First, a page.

Chemistry Seminar Series: John F. Corrigan

Wednesday, February 23, 2022 10:30 am - 10:30 am EST (GMT -05:00)

A Molecular Precursor Approach to Cluster Synthesis: from Luminescent Molecular Assemblies to Functional Nanomaterials

John F. Corrigan
Department of Chemistry
Western University
London, Ontario

Wednesday, February 23, 2022
10:30 a.m.
STC 1012

Abstract: The reactivity of E-Si bonds (E = S, Se, Te) can be exploited in d-block metal-trimethylsilylchalcogenolates [M-E-SiMe3] to access ternary M-E-M´ clusters when such coordination complexes are reacted with a second metal source. Using N-heterocyclic carbene (NHC) ligands it is possible to prepare thermally stable [(NHC)M-ESiMe3]that can be used for the preparation of isostructural homo- and heterometallic group 11 – group 16 clusters.[1,2] The NHCs effectively stabilize the formed polymetallic assemblies and, when merged with the rich luminescence features of heterometallic group 11-chalcogenide clusters, they offer an ability to probe composition/structure/property relationships. This has enabled series of clusters [(NHC)4M44(μ3-E)4] (M = Cu, Au; M´ = Cu, Ag, Au) to be prepared where systematic replacement of the metals and/or chalcogen is possible. Phosphorescence is observed from all clusters and emission energies can be varied based on the choice of metal and chalcogen within structurally identical cluster cores. Higher nuclearity cluster frameworks are also accessible using this approach.[3]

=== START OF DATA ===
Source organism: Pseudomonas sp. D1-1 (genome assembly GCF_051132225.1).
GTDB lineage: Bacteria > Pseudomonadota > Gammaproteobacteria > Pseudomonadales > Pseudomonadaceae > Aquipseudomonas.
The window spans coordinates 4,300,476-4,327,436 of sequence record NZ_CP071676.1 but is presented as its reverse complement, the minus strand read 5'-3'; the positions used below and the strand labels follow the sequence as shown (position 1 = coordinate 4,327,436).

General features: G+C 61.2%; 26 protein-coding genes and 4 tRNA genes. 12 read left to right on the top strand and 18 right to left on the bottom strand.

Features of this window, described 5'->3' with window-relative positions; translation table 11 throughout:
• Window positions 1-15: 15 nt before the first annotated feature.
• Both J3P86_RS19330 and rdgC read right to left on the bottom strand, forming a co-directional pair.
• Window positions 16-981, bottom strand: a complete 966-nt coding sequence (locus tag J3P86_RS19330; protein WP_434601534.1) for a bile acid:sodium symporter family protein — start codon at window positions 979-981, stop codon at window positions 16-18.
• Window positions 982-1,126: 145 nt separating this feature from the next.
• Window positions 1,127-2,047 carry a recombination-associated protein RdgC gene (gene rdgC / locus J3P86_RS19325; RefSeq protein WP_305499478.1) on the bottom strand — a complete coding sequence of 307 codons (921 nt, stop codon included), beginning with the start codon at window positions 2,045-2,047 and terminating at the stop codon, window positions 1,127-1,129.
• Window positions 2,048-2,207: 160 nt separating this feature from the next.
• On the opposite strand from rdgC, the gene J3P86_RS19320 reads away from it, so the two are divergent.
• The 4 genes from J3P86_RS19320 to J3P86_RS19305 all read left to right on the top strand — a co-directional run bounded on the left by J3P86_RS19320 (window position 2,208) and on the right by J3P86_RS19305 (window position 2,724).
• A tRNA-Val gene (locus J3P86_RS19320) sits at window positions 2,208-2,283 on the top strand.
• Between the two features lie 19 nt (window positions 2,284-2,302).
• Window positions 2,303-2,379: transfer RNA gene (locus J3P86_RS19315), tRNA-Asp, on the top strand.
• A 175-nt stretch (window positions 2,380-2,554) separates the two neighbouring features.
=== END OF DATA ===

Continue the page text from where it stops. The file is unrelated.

[1] J. Am. Chem. Soc., 2017, 139, 14045-14048.
[2] Inorg. Chem., 2019, 58, 5838-5848.
[3] Dalton Trans., 2020, 49, 593-597.

John F. Corrigan is a Professor in the Department of Chemistry at the University of Western Ontario, London, Canada. He obtained his B.Sc. (Chemistry Specialist) from the University of Toronto and his Ph.D. from the University of Waterloo. His research interests are located on the frontiers between coordination chemistry, materials chemistry and nanosciences: his team targets atomically precise (nano)clusters via the design of molecules that are incorporated into higher order architectures.